Most people who go to a mental health professional expect to leave their first appointment with a diagnosis of some kind. Such an outcome is reasonable, given that many people who go to a mental health professional correctly recognize that they are in need of outside help. Often times, the help they seek is something that could have been pursued sooner, but embarrassment, feelings of weakness, or preconceived ideas about psychotherapy tell them they should “handle it alone.” Sometimes a diagnosis can be a form of relief because it is an affirmation that “something is wrong.” But not everyone has something wrong with them; sometimes what people need requires little to no clinical interventions all; Life Coaching is often a great fit and so are Concierge Services (added in June 2017). Clinical hypnosis can be effective too (saving time in long term treatment processes).
So why do so many people get a diagnosis? The simple truth is that many people report patterns of behavior that are interpreted by many professionals as symptoms of an illness, rather than as expected responses to life circumstances. Another common reason that mental illness diagnosis occurs so readily has to do with insurance billing.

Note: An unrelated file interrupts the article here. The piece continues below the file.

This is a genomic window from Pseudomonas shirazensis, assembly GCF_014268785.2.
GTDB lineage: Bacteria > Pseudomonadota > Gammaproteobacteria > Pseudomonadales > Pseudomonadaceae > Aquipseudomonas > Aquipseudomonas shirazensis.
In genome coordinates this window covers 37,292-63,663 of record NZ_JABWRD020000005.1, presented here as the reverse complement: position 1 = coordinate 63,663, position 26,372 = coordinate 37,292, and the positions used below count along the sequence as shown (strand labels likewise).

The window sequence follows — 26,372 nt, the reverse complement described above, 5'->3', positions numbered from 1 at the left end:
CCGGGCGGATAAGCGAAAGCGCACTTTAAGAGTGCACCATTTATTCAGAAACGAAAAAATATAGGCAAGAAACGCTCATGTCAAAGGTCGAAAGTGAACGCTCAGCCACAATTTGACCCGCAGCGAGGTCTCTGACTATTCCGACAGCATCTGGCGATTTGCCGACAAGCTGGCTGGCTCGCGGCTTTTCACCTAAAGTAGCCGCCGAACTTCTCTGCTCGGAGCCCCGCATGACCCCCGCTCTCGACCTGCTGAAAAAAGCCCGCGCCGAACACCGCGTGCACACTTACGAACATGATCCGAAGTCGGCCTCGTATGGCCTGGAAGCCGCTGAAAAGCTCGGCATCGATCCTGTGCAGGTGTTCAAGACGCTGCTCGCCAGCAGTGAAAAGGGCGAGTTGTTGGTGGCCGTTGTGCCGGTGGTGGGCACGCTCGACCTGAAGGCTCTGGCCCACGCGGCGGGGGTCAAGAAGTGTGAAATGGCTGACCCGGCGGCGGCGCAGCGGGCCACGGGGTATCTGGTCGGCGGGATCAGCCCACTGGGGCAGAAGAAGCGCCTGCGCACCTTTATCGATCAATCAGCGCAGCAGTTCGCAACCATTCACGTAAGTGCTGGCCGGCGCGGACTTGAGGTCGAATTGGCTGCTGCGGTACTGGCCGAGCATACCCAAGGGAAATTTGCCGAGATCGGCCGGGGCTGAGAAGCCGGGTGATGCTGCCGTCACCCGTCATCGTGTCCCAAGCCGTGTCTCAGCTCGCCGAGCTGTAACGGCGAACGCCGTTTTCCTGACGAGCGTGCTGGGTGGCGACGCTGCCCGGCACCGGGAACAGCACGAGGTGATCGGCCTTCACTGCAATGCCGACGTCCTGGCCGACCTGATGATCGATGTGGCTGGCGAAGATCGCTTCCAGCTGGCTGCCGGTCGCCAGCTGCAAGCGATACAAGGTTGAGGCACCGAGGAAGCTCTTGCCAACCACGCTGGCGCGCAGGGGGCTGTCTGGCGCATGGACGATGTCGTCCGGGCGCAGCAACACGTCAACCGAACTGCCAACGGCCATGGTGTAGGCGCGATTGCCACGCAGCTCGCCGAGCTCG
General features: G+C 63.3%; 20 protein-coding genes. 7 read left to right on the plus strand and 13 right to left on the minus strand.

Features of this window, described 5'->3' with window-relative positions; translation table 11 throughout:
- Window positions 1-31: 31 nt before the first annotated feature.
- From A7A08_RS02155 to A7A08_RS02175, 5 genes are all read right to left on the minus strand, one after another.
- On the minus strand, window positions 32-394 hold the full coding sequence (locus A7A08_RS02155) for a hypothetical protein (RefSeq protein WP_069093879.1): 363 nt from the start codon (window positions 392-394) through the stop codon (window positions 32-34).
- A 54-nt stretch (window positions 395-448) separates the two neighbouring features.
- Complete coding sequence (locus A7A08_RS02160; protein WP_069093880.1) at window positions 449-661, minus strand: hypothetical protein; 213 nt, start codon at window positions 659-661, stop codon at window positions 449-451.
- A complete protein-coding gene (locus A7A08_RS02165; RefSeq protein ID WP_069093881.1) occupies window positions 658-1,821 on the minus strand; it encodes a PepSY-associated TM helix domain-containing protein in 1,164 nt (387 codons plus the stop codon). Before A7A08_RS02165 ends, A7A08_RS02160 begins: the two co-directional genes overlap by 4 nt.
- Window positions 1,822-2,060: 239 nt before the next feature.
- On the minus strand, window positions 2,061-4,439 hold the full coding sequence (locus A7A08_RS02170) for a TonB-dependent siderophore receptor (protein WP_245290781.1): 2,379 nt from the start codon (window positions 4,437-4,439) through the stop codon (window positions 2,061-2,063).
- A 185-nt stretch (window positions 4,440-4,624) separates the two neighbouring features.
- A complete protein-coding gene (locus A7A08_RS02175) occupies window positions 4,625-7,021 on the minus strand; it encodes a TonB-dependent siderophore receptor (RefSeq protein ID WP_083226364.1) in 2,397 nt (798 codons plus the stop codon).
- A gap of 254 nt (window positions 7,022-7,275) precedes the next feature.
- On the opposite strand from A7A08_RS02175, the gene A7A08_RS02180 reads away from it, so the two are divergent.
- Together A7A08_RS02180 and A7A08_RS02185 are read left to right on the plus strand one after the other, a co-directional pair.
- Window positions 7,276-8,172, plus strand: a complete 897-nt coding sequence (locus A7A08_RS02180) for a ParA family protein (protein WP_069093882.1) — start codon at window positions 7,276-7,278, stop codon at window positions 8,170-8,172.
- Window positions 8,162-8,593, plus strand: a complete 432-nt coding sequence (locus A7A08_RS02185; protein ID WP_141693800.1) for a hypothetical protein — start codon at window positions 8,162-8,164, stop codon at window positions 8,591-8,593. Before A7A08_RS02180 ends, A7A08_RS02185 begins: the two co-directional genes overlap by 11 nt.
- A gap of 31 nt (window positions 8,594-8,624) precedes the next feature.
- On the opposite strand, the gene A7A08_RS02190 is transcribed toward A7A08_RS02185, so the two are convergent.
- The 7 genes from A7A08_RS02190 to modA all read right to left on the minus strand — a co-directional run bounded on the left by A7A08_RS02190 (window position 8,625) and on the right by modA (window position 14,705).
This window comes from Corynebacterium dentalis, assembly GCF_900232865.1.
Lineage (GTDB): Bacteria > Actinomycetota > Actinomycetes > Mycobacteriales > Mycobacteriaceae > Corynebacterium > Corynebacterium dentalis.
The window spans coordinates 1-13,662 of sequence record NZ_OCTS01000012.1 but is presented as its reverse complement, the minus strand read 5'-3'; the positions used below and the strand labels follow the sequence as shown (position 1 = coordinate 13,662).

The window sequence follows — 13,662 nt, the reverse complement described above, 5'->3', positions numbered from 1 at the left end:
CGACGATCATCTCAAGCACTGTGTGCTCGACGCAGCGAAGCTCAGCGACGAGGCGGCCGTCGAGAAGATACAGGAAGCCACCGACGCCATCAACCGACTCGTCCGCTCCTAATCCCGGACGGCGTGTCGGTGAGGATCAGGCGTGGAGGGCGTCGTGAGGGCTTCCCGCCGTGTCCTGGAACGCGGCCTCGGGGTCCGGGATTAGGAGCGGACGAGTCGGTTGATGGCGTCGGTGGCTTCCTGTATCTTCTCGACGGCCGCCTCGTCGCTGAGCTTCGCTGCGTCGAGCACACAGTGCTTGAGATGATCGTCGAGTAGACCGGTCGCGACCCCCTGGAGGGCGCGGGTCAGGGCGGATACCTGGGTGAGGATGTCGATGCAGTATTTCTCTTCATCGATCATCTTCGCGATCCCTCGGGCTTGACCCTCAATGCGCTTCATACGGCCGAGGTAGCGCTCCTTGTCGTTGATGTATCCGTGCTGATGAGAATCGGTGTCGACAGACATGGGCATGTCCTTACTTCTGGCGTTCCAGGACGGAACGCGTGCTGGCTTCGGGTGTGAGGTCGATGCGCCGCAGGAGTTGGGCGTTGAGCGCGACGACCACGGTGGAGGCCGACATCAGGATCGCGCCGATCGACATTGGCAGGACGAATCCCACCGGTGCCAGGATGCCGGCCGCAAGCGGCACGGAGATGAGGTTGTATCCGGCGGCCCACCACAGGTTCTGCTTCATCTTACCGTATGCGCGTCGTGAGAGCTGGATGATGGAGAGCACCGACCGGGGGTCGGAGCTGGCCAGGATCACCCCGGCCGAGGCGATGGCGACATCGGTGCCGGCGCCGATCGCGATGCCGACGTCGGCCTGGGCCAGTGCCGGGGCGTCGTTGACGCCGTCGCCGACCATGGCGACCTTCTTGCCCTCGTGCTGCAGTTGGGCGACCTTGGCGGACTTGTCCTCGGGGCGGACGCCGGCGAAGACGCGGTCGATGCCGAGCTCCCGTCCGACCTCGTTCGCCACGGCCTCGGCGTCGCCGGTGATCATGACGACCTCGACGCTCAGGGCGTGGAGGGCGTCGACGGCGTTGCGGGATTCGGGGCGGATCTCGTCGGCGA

There are professionals in the mental health arena who do not fully prescribe to the medical model where life issues are perceived as illness, pathology and disorders. Some professionals assess the dynamics of what is happening in a person’s life from what is known as the Strengths Perspective12. From this view, a client is seen as a person who is adapting to life issues using all of the resources that are available to them; to help them does not necessarily require a mental illness diagnosis—and some would argue that by assigning a diagnosis to a set of behavioral patterns, a label becomes the barrier to transformed lives. The strengths perspective is predominantly used by Clinical Social Workers.
Clients who are in a great deal of distress sometimes favor the strengths based approach because it can help them recall abilities that were realized from past trials, and then re-apply the same abilities in the midst of current problems (a solutions oriented approach). When a counselor helps a person realize their strengths (and does not focus only on the symptom checklist in disorders) people generally begin to improve in various areas of social functioning.
To be sure the strengths perspective is only one approach in helping people see lasting change in their lives. It is helpful for people who are considering mental health services to know how a professional has been educated and trained in the use of the strengths model. Lastly, the strengths perspective is seldom sufficient to deny the existence of a true mental illness—and there are real benefits to diagnosing mental disorders, particularly when the diagnosis is critically assessed.
Mental health professionals utilize different methods to determine if something in a person’s life merits clinical intervention. A comprehensive clinical assessment is needed before a diagnosis can be made (or ruled out).